Ellen J. Meany
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Parts of Wisconsin are extremely conducive to growing tobacco, which especially enjoys the pH-neutral soils that cover the oak-savannah prairie, with its gravel and limestone substrata, in the south-central part of the state. But growing tobacco is tough on the land, as the plant's massive, silky leaves suck hard-to-replenish nutrients out of the soil.
For years, tobacco farmers kept using the same land because commercial herbicides used on corn and soybeans were deadly for the sensitive tobacco plant, making it hard to rotate tobacco into land used for those other crops. That's less of an issue now with soybeans in particular since herbicide-resistant seeds have grown in popularity, there is less residual herbicide in the soil.
Still, tobacco remains a "tillage intensive" crop, says David Fischer, a soil specialist at UW-Extension. This is because the soil must be soft and loose to accept the plant. And tilling the land too much degrades the soil.
On the other hand, tobacco is notably hardy, tolerating draught better than other crops. But hail is a problem: One local farmer is said to have lost a quarter of his 44-acre tobacco crop in just a few minutes last month.
Wisconsin tobacco leaf is meatier than the varieties cultivated in Kentucky and the Carolinas. It's better for absorbing flavors, and less useful for burning. The thick leaves are "dark air-cured," destined for chew, snus (small sachets of pasteurized tobacco, a no-spit option) and snuff.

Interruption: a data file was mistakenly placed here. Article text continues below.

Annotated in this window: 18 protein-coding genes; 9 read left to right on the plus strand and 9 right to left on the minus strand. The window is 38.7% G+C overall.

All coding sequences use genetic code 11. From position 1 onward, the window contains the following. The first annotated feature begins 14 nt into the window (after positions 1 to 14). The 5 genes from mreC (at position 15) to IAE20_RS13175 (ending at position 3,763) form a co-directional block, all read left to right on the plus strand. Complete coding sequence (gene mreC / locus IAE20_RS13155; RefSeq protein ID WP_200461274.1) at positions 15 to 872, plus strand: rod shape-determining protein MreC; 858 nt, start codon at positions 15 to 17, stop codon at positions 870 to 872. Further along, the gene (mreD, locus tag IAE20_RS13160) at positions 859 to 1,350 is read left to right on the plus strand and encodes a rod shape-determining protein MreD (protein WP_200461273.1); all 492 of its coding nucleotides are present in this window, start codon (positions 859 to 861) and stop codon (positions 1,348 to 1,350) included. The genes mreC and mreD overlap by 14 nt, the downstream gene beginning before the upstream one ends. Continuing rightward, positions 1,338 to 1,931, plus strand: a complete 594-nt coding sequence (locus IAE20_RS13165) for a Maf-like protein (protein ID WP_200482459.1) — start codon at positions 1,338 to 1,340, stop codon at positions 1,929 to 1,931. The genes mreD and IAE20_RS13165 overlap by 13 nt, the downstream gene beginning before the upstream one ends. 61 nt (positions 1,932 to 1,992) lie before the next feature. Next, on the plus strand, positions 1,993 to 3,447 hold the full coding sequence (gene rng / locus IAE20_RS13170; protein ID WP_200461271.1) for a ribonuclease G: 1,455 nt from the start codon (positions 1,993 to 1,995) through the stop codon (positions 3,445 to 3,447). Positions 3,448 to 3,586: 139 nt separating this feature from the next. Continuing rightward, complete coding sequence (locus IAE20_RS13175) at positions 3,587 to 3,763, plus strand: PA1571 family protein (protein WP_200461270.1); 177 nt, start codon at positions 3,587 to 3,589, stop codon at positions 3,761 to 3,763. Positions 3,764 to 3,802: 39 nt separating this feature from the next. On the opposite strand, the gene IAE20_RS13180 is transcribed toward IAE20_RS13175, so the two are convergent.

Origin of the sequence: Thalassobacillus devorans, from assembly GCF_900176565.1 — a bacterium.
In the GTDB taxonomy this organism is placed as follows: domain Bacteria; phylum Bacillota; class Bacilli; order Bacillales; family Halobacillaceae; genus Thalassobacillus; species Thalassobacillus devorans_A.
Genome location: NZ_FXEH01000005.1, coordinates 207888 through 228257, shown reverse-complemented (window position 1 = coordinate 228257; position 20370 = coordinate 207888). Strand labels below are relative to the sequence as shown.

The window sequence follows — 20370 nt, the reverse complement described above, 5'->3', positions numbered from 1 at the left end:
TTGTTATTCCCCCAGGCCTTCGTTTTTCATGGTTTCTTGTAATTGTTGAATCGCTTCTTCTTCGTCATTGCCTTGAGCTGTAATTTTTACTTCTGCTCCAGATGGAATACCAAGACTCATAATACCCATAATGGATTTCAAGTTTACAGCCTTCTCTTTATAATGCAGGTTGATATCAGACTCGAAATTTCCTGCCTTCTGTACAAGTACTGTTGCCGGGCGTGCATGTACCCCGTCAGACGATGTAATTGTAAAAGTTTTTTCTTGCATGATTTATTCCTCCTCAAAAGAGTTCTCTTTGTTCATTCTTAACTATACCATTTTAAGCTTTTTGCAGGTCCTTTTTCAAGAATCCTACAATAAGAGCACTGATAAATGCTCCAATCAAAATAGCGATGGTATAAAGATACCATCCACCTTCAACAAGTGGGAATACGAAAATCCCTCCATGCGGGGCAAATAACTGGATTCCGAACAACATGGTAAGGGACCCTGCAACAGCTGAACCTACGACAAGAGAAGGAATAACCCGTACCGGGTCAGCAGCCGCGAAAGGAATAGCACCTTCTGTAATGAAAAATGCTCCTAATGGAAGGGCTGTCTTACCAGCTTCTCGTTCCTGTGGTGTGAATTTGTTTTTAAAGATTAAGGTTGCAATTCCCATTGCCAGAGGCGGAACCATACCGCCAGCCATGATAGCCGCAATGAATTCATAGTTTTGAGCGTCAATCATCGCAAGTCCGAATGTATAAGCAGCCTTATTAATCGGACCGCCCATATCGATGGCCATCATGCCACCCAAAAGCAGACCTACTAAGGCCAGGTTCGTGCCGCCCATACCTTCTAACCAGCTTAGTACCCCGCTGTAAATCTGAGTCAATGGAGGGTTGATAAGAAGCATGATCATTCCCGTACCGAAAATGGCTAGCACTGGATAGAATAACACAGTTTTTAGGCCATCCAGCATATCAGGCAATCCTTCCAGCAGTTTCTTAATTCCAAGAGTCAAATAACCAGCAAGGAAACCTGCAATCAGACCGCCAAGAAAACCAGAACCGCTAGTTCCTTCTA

The leaves hang to dry in the tobacco sheds that still dot the local landscape. These have big shutters that can be opened and closed to regulate the airflow.
Like any other crop, tobacco starts with either seed or plants. In late spring, the seeds are dampened and sprouted, then sown in raised "hot beds" of soil that's been sterilized by steaming. An ounce of seed can yield three or four acres.
When the plants grow to six inches tall, about June 1, they're ready to go into the ground. The transplanter hitches to a tractor and has a couple of seats on the back. One person drives, and two people ride on the back, dropping the balled plants into rows of soft soil.
As the crop comes up, farmers keep an eye out for problems, and pull bad plants to maintain quality. Sometime in mid-July, the plants start to flower and are ready to be "topped." The flower stems are broken off so the leaves can harness all the energy. They grow broad and long on the strong central stem, 14 to 16 big leaves per plant.
Harvesting starts in late August. Workers use a small ax to hack down plants at their base, row by row. Then they gather the plants and string them onto four-foot laths, speared through the stem with a spike.
From there, the harvest is moved to the sheds, where the plants hang to dry naturally, air-cured, through the fall. The crop is not yet guaranteed; all sorts of ailments can befall it, from shed burn, which turns the leaves black like tarpaper, to pole rot, which leaves them a slimy brown.
In late November or early December, growers wait for "case weather," the moist foggy air that softens the leaves enough to be handled without crumbling. Then it's off to the stripping sheds, where the leaves are removed one by one, sorted and laid into wooden presses, tied up and "cased" for shipping.
Buyers take delivery at the end of December or early January. Then and only then does tobacco become the cash crop it promised to be.
Correction: This story has been updated to not that gravel (not granite as originally stated) and limestone make the local soil pH neutral. And while most tobacco growers use plenty of commercial fertilizer, it is residual herbicides from use on corn and soybeans that will kill the plant, making it hard to rotate into land treated with those chemicals.